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Hello, Stranger
Artist: Catie Curtis
Label: Compass Records
Length: 11 tracks/42:11 minutes
I had never heard of Catie Curtis, but now that I have listened to Hello, Stranger, I would welcome the opportunity to hear more. There is more­nine solo recordings over a 15-year career­but I am thankful for this introduction to such a friendly voice. 
Those in the know have clamored for stripped-down versions of her classics, something that captured the spirit and intimacy of her live shows. Those who enjoy the sound of string instruments don’t have to wait any longer. This is a gentle feast for the ears from some of Nashville’s finest pickers.
The highlight is a warm voice anchoring songs that range from whimsical to thought-provoking. By focusing on acoustic instruments, occasional light percussion (no drums), and unadorned vocals, this has a pleasing organic quality. It is a delightful blend heard through a variety of styles. 
The title track is a rousing country duet with Mary Gauthier. “Walking On a Wire” has a relaxed feel that makes its confession of falling seem so natural.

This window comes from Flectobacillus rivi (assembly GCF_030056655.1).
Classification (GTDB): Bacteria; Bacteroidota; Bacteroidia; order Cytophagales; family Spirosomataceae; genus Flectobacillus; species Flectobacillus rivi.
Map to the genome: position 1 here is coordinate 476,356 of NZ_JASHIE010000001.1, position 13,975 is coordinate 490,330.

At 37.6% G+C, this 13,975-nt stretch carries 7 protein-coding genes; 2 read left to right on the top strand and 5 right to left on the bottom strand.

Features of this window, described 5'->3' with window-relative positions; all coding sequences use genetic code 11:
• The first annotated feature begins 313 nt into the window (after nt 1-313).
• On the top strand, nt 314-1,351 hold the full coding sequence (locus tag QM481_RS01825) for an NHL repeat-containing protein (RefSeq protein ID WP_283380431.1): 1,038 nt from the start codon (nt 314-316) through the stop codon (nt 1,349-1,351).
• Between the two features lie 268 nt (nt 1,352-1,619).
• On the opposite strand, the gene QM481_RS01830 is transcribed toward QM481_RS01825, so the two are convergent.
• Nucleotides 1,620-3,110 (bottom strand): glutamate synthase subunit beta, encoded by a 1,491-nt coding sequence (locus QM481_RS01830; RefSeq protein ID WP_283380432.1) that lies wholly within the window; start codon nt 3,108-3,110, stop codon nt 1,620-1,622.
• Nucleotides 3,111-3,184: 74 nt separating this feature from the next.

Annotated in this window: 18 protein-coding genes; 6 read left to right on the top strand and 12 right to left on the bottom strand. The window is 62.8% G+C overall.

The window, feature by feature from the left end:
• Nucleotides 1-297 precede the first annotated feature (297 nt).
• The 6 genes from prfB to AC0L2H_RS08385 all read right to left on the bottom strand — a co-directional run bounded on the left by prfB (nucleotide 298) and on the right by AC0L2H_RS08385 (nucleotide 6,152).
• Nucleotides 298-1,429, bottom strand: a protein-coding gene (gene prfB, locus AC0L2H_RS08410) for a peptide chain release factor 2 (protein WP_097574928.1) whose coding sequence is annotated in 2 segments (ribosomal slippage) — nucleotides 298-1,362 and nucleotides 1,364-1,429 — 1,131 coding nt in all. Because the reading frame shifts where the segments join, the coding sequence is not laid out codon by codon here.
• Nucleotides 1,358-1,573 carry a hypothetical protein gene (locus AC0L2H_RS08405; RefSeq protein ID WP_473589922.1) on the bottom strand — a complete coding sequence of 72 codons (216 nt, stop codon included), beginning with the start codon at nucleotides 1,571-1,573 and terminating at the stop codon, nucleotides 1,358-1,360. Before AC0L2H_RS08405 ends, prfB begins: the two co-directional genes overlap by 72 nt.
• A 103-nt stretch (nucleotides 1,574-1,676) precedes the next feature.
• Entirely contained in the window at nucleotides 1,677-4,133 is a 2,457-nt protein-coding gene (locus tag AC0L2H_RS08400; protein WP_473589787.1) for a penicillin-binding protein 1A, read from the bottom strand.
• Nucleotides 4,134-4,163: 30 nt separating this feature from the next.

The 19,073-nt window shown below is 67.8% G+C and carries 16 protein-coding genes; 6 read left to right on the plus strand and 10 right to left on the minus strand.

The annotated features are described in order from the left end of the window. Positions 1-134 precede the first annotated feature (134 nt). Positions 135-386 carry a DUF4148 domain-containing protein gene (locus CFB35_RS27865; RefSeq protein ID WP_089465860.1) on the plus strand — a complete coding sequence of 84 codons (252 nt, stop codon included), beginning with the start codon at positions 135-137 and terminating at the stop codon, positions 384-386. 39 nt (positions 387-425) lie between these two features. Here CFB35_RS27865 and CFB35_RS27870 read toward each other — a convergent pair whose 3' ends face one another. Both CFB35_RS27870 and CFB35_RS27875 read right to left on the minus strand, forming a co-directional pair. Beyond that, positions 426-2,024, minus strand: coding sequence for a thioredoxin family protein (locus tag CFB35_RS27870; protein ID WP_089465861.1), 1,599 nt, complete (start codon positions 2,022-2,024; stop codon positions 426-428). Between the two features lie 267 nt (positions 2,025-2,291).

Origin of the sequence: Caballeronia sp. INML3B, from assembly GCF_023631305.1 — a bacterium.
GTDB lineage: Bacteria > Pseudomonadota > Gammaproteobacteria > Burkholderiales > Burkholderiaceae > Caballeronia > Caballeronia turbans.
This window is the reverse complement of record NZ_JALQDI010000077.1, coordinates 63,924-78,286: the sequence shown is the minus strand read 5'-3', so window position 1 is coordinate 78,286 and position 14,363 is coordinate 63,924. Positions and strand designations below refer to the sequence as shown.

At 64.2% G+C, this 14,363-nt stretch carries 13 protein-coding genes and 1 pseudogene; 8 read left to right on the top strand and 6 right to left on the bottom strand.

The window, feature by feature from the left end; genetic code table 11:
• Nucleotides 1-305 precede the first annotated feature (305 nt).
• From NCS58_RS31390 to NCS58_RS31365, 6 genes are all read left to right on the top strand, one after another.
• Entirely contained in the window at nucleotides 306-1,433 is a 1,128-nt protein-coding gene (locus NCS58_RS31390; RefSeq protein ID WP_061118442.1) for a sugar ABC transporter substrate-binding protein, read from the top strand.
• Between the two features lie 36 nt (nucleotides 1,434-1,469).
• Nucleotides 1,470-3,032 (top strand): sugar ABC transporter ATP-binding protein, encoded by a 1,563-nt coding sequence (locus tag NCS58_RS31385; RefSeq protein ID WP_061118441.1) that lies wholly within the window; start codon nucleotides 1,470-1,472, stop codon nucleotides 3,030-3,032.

What drew me to this recording was “Tuesday’s Dead,” the Cat Stevens gem, which is still relevant and one of the highlights. 
“Dad’s Yard” is ever so soothing with its beautiful harmony. “Passing Through” is similar to a gospel song, reminding us that life is transitory. The most moving for me is “Don’t Want to Know (No Evil).” Here she sings of shunning evil and wanting to know love. 
I appreciate the authenticity in songs like “100 Miles,” where Curtis wonders if she is ahead or behind. She is not afraid to engage in a little humor at her own expense. Nor is she shy about posing challenging questions. It makes it easier to get to know her. 
This is a lovely initiation to the music of Catie Curtis. I hope she counts me as a friend. 
Michael Dalton
September 23, 2009

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